Senior Managing Director
Business services giant Accenture Holdings is based in Ireland, but David Wilson’s desk is in downtown Minneapolis. Wilson has long been a key booster for downtown Minneapolis businesses, residents and culture. He’s active on the Minneapolis Downtown Council, where he chairs its Greening and Public Realm Committee. In the same spirit, Wilson chairs the board at nonprofit Green Minneapolis, which seeks to bring more green space to the cityscape. Wilson regularly rolls up his sleeves to help make downtown better for workers, residents and visitors.
Summit Brewing Co.
After 31 years and an increasingly crowded market, Summit Brewing remains Minnesota’s second-largest brewer and is ranked by the Brewer’s Association as the 26th-largest brewer in the U.S. based on 2016 sales volume. But with Summit’s announcement earlier this year that it will cease distribution in six states, it will be interesting to see what changes, if any, Stutrud makes in 2018. One that’s already occurring is a remodel of Summit’s beer hall.
David Burley and Stephanie Shimp
Blue Plate Restaurant Co.
It’s hard to understate how difficult it is to do what Burley and Shimp do—concept restaurants more for customers than critics, while moving from success to success with nary a clunker in the bunch. Whether it’s the State Fair’s wildly popular Blue Barn or taking a failed restaurant location in downtown Minneapolis’ financial district and turning it into the jumping Mercury, these two know their customers and what the Twin Cities customer is looking for. The common denominator is a customer-centric approach and concepts that feel right for where they are.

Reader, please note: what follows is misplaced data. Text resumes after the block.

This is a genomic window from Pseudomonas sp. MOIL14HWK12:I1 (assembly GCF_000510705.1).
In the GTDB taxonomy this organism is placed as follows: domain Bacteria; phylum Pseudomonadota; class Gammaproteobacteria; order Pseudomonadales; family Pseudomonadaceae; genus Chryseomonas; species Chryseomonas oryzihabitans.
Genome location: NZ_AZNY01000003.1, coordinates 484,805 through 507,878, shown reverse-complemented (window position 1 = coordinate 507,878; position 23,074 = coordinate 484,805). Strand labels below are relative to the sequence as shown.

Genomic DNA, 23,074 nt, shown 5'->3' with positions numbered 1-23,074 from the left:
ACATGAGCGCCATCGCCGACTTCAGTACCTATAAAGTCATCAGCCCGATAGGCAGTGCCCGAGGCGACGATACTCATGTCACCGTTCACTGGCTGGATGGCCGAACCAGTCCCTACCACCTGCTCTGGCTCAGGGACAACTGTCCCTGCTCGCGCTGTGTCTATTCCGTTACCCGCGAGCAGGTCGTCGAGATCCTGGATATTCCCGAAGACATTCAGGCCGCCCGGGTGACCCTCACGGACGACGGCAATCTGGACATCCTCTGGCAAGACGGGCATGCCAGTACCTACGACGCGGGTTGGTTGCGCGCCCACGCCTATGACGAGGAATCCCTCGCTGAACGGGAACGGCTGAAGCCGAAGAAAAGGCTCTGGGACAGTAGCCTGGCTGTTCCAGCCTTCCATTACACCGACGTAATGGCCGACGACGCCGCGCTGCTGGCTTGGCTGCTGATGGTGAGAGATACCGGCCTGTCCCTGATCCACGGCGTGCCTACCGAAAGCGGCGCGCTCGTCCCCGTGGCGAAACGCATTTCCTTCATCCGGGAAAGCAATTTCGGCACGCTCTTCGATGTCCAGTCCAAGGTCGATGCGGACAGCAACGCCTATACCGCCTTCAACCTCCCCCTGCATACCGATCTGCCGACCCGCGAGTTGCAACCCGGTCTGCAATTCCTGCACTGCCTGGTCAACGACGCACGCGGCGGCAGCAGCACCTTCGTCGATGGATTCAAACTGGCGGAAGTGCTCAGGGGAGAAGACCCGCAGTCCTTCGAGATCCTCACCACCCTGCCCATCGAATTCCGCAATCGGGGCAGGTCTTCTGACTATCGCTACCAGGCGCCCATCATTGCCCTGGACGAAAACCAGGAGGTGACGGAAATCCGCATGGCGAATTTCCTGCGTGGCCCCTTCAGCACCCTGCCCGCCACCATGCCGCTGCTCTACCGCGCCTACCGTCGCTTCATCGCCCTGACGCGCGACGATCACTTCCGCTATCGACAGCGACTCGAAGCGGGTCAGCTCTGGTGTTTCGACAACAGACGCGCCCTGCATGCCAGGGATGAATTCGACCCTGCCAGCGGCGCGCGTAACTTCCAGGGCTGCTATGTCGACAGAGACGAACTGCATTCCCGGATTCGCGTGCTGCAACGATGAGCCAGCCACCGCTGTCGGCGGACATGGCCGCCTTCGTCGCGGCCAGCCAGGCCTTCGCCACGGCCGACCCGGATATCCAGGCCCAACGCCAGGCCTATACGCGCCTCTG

City of Edina
Edina residents clearly like Mayor Jim Hovland’s leadership. He was reelected to his fourth term as Edina mayor in November 2016 with 97 percent of the vote. He had no opponent. There has been a fair amount of new development in Edina during Hovland’s tenure, and there’s more to come: a hotel is under construction and a major makeover of the 50th and France retail area is in the works. Hovland has been a key player encouraging new investment in the first-ring suburb and advocates for its NIMBY-inclined officials to aspire to a higher vision. He’s also working on larger, regional issues; in 2015 the Met Council tapped Hovland to chair its Transportation Advisory Board.